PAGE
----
In this edition:
- Festive Glamour: When the festive season throws you an occasion, you need to glam it up.
- Andrew McUtchen looks for fun in cricket with former Australian cricketer Damien Fleming.
- Take a look at our Christmas Gift Guide.
Karen Batson has been pleased and somewhat surprised by the customers who have frequented her latest cooking venture, Colonel Tans.
The Colonel was established as an adjunct to the Revolver Upstairs nightclub and intended to appeal to the nocturnal Chapel Street crowd, of a certain age. Its cheap and cheerful American diner theme with a Thai food twist was pitched at the young and ravenous. The grungy, retro décor is part-nostalgic and part-tongue in cheek.
But the appeal of this cavernous space, owned by nightclub royalty Camillo Ippoliti and Thai music star Tan Punturaumporn, aka Colonel Tan, has turned out to be broader. Customers have included older couples, family groups and dedicated diners, rather than solely the clubbers.
Batson has headed the kitchens at sibling restaurants The Toff in Town and Cookie for almost 13 years. The Colonels nine-month-old menu is familiar Thai hawker-style, but its lighter, tighter and loads of fun. Words such as burgers, fries, fritters and fried chicken are on the list, but on closer inspection pack a punch.
The burgers feature chicken and kaffir lime, the fries come with chilli and mayo sauce and the fried chicken is five-spiced and served with a serious green-chilli dipping sauce. More traditional fare can be found in the betel leaf salad, a hotbed of ginger, chilli, peanuts and diced snapper designed especially for tucking inside fleshy green betel leaves. Or in the yellow fish curry a light, golden broth bobbing with chunks of tender snapper and rafts of green papaya. Its served with a mound of rice and a pretty dish of shredded omelette, coriander and chilli.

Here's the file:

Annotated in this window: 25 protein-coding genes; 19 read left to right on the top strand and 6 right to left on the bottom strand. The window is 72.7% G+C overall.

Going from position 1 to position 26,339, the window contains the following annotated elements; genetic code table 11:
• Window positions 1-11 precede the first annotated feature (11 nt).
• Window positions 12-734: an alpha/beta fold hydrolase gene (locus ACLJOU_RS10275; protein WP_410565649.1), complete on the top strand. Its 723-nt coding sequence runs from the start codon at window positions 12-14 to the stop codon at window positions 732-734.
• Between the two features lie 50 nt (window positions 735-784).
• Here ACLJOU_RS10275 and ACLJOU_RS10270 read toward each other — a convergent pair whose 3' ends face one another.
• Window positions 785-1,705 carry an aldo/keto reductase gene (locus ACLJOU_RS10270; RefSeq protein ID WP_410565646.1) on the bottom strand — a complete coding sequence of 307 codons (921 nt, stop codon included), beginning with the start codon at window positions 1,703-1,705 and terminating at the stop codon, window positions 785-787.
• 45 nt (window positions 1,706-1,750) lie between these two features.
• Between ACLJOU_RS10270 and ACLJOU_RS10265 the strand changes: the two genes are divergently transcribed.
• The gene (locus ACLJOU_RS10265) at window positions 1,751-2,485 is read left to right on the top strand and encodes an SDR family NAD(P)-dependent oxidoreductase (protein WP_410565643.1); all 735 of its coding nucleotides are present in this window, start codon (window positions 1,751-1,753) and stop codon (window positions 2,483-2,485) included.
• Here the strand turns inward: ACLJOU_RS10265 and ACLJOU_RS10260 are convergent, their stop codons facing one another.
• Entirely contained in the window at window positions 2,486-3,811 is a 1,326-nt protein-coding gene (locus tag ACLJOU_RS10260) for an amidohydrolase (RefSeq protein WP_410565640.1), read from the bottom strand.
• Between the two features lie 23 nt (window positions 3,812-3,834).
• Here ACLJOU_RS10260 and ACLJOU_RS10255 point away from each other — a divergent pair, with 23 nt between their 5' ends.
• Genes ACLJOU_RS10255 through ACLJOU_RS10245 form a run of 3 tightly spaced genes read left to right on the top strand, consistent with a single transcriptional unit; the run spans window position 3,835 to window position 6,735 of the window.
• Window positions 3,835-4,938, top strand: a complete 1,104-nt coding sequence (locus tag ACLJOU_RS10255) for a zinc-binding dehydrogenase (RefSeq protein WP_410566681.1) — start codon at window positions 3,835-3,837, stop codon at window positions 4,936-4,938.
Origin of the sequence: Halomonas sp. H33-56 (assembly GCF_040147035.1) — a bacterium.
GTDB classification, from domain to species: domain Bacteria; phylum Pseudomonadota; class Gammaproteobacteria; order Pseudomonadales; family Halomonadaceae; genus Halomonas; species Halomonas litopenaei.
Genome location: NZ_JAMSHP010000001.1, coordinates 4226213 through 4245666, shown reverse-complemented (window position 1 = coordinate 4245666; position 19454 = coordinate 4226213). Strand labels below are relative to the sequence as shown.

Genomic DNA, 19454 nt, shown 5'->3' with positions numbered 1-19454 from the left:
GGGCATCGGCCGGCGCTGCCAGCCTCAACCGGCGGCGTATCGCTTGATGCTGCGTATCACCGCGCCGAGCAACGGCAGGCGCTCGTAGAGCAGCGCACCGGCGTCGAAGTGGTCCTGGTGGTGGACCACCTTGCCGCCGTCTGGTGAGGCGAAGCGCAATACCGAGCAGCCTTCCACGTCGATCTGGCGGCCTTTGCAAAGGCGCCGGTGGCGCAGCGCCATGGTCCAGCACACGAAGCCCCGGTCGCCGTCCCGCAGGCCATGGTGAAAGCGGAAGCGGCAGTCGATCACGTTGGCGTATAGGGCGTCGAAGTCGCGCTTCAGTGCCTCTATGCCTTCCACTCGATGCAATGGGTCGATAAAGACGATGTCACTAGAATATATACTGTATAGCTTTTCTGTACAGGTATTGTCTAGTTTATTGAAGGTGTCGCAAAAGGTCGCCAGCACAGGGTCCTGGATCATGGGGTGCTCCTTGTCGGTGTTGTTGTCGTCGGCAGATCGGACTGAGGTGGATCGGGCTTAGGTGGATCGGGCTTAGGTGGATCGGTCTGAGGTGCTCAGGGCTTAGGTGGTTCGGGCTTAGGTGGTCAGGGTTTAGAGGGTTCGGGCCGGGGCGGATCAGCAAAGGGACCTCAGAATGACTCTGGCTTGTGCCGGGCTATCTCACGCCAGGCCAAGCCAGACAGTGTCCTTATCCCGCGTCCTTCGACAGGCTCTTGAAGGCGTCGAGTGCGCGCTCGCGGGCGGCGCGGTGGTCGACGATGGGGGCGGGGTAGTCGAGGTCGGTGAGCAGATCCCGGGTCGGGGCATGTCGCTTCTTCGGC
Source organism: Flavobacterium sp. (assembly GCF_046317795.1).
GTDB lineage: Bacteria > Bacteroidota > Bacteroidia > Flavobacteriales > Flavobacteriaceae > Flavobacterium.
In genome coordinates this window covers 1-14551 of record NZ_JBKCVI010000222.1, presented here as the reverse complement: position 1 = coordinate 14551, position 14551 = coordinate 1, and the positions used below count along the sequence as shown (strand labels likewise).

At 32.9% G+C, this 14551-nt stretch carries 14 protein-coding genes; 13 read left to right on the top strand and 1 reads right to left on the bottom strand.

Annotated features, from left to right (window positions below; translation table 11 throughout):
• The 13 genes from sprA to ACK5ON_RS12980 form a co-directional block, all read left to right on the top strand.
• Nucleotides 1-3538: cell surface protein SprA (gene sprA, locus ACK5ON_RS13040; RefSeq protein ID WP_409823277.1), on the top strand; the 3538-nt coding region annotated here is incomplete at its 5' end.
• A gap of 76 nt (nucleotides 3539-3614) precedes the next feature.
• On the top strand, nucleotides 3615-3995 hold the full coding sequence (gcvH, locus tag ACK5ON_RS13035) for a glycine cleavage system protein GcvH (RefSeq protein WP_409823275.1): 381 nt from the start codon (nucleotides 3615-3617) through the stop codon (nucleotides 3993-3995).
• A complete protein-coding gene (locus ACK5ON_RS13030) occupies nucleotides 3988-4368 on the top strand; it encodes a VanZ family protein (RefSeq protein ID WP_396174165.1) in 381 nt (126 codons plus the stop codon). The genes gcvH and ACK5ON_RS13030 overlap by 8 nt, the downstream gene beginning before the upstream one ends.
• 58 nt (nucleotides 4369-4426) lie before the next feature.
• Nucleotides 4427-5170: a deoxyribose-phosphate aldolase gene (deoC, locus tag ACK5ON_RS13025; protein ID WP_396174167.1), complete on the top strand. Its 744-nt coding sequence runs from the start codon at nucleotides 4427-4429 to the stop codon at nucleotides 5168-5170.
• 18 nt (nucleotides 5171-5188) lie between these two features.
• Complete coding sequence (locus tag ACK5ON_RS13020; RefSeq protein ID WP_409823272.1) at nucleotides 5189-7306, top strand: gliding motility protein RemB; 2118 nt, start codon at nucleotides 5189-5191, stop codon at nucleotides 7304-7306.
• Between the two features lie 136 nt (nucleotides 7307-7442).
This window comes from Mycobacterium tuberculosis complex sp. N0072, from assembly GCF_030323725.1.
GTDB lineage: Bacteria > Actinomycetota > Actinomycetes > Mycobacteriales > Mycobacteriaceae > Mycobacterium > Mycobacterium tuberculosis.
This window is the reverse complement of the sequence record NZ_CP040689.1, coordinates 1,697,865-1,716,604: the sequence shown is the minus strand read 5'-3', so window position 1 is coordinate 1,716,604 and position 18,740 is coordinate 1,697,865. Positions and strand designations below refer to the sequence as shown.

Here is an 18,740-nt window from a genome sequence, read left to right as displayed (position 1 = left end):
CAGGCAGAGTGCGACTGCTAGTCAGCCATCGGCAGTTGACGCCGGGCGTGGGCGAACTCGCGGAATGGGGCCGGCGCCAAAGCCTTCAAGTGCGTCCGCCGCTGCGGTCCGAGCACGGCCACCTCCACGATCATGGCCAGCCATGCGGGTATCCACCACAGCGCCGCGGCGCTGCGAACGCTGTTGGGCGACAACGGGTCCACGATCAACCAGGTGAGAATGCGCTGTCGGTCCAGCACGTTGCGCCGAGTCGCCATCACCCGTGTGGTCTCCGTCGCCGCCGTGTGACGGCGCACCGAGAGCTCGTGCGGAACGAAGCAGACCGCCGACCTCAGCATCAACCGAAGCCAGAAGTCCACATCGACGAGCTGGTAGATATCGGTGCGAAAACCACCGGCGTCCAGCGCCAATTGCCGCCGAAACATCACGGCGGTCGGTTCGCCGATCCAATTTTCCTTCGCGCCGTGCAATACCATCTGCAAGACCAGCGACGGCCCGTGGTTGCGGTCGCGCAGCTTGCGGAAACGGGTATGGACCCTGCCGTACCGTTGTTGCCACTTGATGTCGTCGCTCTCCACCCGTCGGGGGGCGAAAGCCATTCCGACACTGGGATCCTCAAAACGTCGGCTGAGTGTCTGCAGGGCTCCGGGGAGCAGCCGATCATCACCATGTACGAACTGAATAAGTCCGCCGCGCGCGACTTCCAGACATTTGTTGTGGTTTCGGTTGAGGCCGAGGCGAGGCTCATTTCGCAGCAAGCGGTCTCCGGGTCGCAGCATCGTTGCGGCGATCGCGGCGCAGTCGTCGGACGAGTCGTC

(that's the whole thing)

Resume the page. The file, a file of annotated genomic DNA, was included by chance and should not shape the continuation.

Other options include stir-fries, noodle dishes, dumplings and salads. And its all produced in a kitchen that the chef proudly announces has just one wok, a four-burner stove, a tiny deep fryer and a baby grill.
How they manage to plate everything so elegantly on earthy ceramic dishes of varying shapes is an additional mystery given the dimensions of that kitchen.
But perhaps the nicest feature of the generally delightful package that is Colonel Tans is the staff. Sure theyre busy, and as the night lengthens they get busier, but they are the kind of diligent, cheerful people who will keep patrons of all ages and persuasions climbing those steep stairs to enjoy Batsons terrific Thai food.
Excellent value for money: first-class, cheerily presented, Thai hawker-style dishes are accessibly priced.
Yes, theyre smallish (but cheap enough to order a few). Theres novelty appeal in the décor, and something on the menu that will please everyone. Be warned. The stairs into the building are hideously steep and the music is LOUD. If the decibels grate, theres little you can do the DJ and the top-shelf alcohol are protected by industrial-strength cyclone-wire cages.
Colonel Tan's, upstairs, 229 Chapel Street, Prahran
Phone 9521 5985
Chef Karen Batson
Prices Entrees $4-$11; mains $7-$16
Open Tuesday-Thursday and Saturday 6pm-late; Friday noon-late
Theres sure to be something you miss on a first visit to Colonel Tans. It probably wont be the array of chandeliers dripping from the ceiling near the bar, the upside-down 70s floor lamps hanging opposite them, or the massive caricature of Colonel Tan himself, but it could be the Thai pop images and record covers or the empty gilded photo frame near the tiny kitchen. The vibe at Colonel Tans is part-60s diner and part-70s lounge room. The mismatched velour couches, low lighting and shag-pile rugs are the first things you take in, but later its the cigar boxes holding the cutlery, the laminex tables with vinyl fruit-patterned cloths and the nostalgia-invoking pinball machines. Theres a poster wall that changes monthly too. This months stunning black-and-white image is by Melbourne-bred, LA-based graffiti artist team Dabs Myla.